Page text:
The Royal Orthopaedic Hospital is a Foundation Trust. We have a membership made up of local people, patients and staff. Being a member is important, it gives you more say in how your local hospital is run - people power!
We count on our members for feedback, local knowledge, fundraising and support. Members also vote on electing Governors who represent their interests.
In return, you have the chance to find out more about The Royal Orthopaedic Hospital and get involved in activities to help improve the services we offer.
What does a member do?
The role of a member is flexible. You can get involved as much or as little as you like. Whether it's filling in an online survey, sharing your ideas, coming to events or volunteering, everyone is welcome. Your involvement helps connect us with our community and your feedback can help us improve the care we give.
What's in it for me?
- Receive Member News, the latest up-to-date news, information and patient stories from The Royal Orthopaedic Hospital
- Find out about opportunities to get involved; surveys, focus groups and research
- Meet our clincians and find out about health issues and conditions and how to prevent and treat them
- Vote for your Governors (or consider standing yourself)
- Meet Directors and Governors and give your views on the future of the Trust
- Visit the hospital and tour the Theatres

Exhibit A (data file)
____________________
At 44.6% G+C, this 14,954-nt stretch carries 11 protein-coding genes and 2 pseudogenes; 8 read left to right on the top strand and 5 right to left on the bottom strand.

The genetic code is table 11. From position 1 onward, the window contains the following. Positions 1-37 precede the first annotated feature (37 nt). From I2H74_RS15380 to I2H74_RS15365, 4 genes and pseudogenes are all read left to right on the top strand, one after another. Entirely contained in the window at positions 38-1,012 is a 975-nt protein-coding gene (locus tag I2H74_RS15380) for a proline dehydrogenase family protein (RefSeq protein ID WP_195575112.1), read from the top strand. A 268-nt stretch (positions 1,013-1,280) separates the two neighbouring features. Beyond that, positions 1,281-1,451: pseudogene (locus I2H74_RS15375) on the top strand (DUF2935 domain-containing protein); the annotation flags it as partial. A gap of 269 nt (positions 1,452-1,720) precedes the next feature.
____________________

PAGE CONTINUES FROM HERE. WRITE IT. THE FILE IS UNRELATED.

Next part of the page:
- Access special NHS discounts
How do I become a member
Membership is free. To become a member you must be over 16 and provide us with a few details.
What is a Foundation Trust
Foundation trusts are a different type of NHS organisation with a stronger local influence. Foundation trust hospitals are still part of the NHS and will continue to treat patients according to NHS principles of free healthcare according to need, not the ability to pay. Being a foundation trust means that ROH is better able to provide and manage its services to meet the needs and priorities of the local community, as the Trust is free from central Government control. Foundation trusts are different from standard NHS trusts in three important ways. They:
- have freedom to decide locally how to meet their obligations
- are accountable to local people, who can become members and governors
- are authorised and monitored by an independent regulator for NHS foundation trusts
Find out more about Foundation Trusts at www.gov.uk